What is the difference between a variable, object, and reference?

By | August 10, 2019

Question

Exactly what are the differences between variables, objects, and references?

For example: they all point to some type, and they must all hold values (unless of course you have the temporary null-able type), but precisely how are their functions and implementations different from each other?

Example:

Dog myDog = new Dog(); //variable myDog that holds a reference to object Dog
int x = 12; //variable x that hold a value of 12

They have the same concepts, but how are they different?

Solution

(Just to be clear, the explanation I’m giving here is specific to Java and C#. Don’t assume it applies to other languages, although bits of it may.)

I like to use an analogy of telling someone where I live. I might write my address on a piece of paper:

  • A variable is like a piece of paper. It holds a value, but it isn’t the value in itself. You can cross out whatever’s there and write something else instead.
  • The address that I write on the piece of paper is like a reference. It isn’t my house, but it’s a way of navigating to my house.
  • My house itself is like an object. I can give out multiple references to the same object, but there’s only one object.

Does that help?

The difference between a value type and a reference type is what gets written on the piece of paper. For example, here:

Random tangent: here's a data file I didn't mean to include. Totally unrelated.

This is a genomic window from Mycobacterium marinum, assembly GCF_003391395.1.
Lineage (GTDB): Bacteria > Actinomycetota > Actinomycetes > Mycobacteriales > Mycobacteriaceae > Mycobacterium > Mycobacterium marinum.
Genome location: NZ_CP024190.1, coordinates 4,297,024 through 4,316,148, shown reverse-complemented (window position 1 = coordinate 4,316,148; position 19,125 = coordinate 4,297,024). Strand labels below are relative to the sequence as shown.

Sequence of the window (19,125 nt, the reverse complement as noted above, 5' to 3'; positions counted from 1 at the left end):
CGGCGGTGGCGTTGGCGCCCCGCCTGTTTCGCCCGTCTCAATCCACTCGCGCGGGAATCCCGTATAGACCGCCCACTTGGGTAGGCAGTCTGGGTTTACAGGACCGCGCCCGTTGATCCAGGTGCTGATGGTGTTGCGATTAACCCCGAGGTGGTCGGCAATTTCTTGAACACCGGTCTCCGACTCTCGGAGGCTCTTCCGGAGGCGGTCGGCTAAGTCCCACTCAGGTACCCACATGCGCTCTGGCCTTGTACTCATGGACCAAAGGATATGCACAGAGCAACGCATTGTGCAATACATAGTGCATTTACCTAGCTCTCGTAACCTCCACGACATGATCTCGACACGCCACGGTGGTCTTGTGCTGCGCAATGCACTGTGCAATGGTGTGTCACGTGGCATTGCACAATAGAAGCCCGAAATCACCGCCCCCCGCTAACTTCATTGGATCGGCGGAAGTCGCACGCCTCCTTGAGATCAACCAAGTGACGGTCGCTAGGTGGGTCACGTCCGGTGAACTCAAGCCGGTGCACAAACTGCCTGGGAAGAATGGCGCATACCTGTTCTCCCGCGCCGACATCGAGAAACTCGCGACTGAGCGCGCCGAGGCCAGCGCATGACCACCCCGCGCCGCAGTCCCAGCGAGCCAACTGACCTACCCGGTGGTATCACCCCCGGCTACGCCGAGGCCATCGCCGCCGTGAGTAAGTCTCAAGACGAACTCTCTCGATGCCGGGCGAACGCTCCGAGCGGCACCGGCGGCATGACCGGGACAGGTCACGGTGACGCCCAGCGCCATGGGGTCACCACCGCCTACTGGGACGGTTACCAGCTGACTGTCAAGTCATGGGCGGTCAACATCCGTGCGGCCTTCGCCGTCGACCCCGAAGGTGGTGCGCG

int x = 12;

is like having a piece of paper with the number 12 written on it directly. Whereas:

Dog myDog = new Dog();

doesn’t write the Dog object contents itself on the piece of paper – it creates a new Dog, and then writes a reference to the dog on that paper.

In non-analogy terms:

  • A variable represents a storage location in memory. It has a name by which you can refer to it at compile time, and at execution time it has a value, which will always be compatible with its compile-time type. (For example, if you’ve got a Button variable, the value will always be a reference to an object of type Button or some subclass – or the null reference.)
  • An object is a sort of separate entity. Importantly, the value of a variable or any expression is never an object, only a reference. An object effectively consists of:
    • Fields (the state)
    • A type reference (can never change through the lifetime of the object)
    • A monitor (for synchronization)
  • A reference is a value used to access an object – e.g. to call methods on it, access fields etc. You typically navigate the reference with the . operator. For example, if foo is a Person variable, foo.getAddress().getLength() would take the value of foo (a reference) and call getAddress() on the object that that reference refers to. The result might be a String reference… we then call getLength() on the object that that reference refers to.

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